Research-Based Options for Education Policy Making

The first in a new series of two-page briefs summarizing the state of play in education policy research offers suggestions for policymakers designing teacher evaluation systems.

The paper is written by Dr. William Mathis, managing director of the National Education Policy Center, housed at the University of Colorado Boulder School of Education.

Teachers are important, and policies mandating high-stakes evaluations of teachers are at the forefront of popular school reforms. Today’s dominant approach labels teachers as effective or ineffective based in large part on a statistical analysis of students’ test-score performance. Teachers judged effective are rewarded, and those found ineffective are sanctioned.

While such summative evaluations can be useful, lawmakers should be wary of approaches based in large part on test scores: the error in the measurements is large—which results in many teachers being incorrectly labeled as effective or ineffective;1 relevant test scores are not available for the students taught by most teachers, given that only certain grade levels and subject areas are tested; and the incentives created by high-stakes use of test scores drive undesirable teaching practices such as curriculum narrowing and teaching to the test.

Summative initiatives should also be balanced with formative approaches, which identify strengths and weaknesses of teachers and directly focus on developing and improving their teaching. Measures that de-emphasize test scores are more labor intensive but have far greater potential to enrich instruction and improve education.

The paper goes on to give some key research points and advice for policy makers

  • If the objective is improving educational practice, formative evaluations that guide a teacher’s improvement provide greater benefits than summative evaluations.
  • If the objective is to improve educational performance, outside-school factors must also be addressed. Teacher evaluation cannot replace or compensate for these much stronger determinants of student learning. The importance of these outside-school factors should also caution against policies that simplistically attribute student test scores to teachers.
  • The results produced by value-added (test-score growth) models alone are highly unstable. They vary from year to year, from classroom to classroom, and from one test to another. Substantial reliance on these models can lead to practical, ethical and legal problems.
  • High-stakes evaluations based in substantial part on students’ test scores narrow the curriculum by diminishing or pushing out non-tested subjects, knowledge, and skills.
  • Teacher evaluation systems necessarily involve trade-offs, and specific design choices are controversial, so it is important to involve all key stakeholders in system design or selection.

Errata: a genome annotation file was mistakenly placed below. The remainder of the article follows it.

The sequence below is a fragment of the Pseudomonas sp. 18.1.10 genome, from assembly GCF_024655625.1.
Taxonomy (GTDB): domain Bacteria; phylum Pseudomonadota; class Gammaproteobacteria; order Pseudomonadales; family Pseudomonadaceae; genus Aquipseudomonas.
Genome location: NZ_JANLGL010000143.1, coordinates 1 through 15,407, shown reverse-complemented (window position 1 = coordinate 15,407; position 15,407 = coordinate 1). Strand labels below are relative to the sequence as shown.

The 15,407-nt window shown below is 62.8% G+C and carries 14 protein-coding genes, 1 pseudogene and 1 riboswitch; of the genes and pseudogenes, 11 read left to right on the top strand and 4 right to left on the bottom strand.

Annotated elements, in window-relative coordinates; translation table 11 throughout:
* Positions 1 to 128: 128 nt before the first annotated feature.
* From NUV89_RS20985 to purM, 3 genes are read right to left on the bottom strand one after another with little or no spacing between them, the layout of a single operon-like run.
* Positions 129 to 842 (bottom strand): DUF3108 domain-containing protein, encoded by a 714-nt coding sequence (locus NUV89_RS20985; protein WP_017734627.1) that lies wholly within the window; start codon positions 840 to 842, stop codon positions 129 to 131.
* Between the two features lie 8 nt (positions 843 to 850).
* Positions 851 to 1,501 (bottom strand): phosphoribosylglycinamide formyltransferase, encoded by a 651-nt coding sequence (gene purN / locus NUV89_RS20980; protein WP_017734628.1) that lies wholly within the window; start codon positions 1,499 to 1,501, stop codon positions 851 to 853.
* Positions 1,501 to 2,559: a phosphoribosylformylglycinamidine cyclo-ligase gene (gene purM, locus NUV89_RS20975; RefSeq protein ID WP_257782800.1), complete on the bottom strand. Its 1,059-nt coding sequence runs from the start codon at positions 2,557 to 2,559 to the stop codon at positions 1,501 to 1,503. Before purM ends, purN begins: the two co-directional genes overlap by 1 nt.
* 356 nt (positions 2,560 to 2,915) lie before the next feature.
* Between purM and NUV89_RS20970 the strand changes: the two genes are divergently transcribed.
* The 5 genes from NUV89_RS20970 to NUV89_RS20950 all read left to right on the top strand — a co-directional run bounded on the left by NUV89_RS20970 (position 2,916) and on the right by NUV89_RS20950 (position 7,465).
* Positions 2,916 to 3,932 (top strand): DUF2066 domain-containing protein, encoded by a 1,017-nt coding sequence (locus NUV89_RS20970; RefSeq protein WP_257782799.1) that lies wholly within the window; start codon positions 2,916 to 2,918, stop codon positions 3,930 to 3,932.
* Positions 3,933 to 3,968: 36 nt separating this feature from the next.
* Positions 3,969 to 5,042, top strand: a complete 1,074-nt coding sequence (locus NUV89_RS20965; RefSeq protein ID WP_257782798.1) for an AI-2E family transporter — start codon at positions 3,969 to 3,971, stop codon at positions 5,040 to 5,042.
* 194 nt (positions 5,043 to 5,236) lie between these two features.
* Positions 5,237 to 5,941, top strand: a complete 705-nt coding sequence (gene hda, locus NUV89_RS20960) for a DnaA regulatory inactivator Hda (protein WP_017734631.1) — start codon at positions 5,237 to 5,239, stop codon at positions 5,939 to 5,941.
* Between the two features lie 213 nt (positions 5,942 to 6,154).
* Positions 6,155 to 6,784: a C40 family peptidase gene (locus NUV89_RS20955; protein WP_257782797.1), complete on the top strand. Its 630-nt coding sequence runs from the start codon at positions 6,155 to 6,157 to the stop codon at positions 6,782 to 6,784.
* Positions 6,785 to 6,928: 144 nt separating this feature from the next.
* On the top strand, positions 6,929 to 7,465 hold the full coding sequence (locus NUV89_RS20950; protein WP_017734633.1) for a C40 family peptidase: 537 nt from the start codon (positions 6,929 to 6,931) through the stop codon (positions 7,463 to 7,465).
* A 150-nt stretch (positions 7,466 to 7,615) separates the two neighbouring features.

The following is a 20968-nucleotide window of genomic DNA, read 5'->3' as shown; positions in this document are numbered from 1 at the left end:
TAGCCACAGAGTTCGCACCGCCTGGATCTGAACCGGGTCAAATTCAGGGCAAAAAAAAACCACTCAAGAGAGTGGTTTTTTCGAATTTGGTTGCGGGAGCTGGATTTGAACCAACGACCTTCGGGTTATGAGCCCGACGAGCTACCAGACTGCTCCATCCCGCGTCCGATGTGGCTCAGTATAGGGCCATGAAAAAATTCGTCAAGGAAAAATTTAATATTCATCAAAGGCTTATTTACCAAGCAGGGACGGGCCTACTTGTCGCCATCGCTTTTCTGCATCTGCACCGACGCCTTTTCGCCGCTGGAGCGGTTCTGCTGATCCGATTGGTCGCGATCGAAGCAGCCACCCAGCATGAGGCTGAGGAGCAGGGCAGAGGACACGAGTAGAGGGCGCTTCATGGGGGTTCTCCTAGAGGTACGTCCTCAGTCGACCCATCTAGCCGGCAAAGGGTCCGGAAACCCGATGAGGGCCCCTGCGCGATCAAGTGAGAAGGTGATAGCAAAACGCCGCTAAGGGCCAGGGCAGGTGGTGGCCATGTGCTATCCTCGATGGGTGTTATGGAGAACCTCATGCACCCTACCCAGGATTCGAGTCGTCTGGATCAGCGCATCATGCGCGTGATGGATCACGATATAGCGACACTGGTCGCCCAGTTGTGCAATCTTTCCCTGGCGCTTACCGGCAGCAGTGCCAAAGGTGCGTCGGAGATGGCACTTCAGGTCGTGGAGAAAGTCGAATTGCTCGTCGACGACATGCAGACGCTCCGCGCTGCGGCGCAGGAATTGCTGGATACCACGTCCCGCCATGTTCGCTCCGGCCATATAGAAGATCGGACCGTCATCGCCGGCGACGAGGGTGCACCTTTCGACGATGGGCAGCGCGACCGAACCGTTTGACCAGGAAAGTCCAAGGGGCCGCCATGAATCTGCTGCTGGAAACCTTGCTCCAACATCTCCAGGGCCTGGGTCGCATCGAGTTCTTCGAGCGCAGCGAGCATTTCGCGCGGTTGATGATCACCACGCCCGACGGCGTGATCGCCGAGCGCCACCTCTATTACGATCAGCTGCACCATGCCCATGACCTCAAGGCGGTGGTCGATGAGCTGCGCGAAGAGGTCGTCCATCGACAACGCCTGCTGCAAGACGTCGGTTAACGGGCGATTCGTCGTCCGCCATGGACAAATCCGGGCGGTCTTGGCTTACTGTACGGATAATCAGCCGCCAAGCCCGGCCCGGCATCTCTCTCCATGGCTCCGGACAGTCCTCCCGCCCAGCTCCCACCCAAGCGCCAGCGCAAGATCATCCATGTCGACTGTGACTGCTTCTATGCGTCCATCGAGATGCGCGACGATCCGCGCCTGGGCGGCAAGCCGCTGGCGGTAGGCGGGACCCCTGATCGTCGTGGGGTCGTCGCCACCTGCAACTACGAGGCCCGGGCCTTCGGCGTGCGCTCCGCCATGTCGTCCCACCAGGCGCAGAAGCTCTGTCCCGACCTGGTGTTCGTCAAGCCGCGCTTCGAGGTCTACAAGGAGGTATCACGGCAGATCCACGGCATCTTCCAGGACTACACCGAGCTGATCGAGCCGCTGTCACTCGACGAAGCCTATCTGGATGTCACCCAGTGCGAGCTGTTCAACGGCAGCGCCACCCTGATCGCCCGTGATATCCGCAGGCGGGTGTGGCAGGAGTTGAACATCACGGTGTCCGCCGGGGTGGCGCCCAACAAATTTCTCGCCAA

• To be successful, schools must invest in their teacher evaluation systems. An adequate number of highly trained evaluators must be available.
  • Given the wide variety of teacher roles and the many factors that influence learning that are outside the control of the teacher, a wide variety of measures of teacher effectiveness is also indicated. By diversifying, the weakness of any single measure is offset by the strengths of another.
  • High-quality research on existing evaluative programs and tools should inform the design of teacher evaluation systems. States and districts should investigate balanced models such as PAR and the Danielson Framework, closely examine the evidence concerning strengths and weaknesses of each model, and never attach high-stakes consequences to teachers which the evidence cannot validly support.

The paper can be read in full below

Research-Based Options for Education Policy Making

School rankings raise serious concerns

Last month the state released a preliminary look at their new school rankings list. After digesting this list and its construction, people are asking interesting questions and observing uncomfortable patterns.

Former state legislator and former State Board of Education member Colleen Grady actually calls these performance index rankings “the most confusing and least useful of the accountability ratings, lists and rankings” because:
  • The PI calculation is based on passage rates of Ohio Achievement Assessments (grades 3–8) and the Ohio Graduation Test (grades 10 and 11). The proficiency “cut scores” are so low that students can be determined “proficient” even when they answer less than 50% of test questions correctly.
  • The PI calculation gives schools and districts “partial” credit for students who fail to meet the proficient standard.
  • The PI calculation does not include a growth component. Districts and schools can be highly ranked even if students are learning little from year to year. The PI is a clumsy instrument that does not allow the average person to distinguish the true performance of districts. For example, 50 districts have PI scores of 100.XXXX [with the X’s representing the digits after the decimal point]. Is there any real difference in performance between the district ranked 210 of 611 or 260 of 611 districts?

Indeed, with the somewhat arbitrary nature of the weightings of the PI calculation, how much of variation in these scores is a consequence of those design choices?

The most disturbing result however is this

Shocker: Poverty Hurts Ranking

In general, districts’ rankings are directly related to how many low-income students they enroll. Even just looking at the rankings of urban school districts, for most (but not all) of the districts in the top 25 percent, less than half of their students are from low-income families.

There's about twelves months before these preliminary results become real ones, and one can only hope that some of these design problems and errata are resolved by then, but we're not hopeful.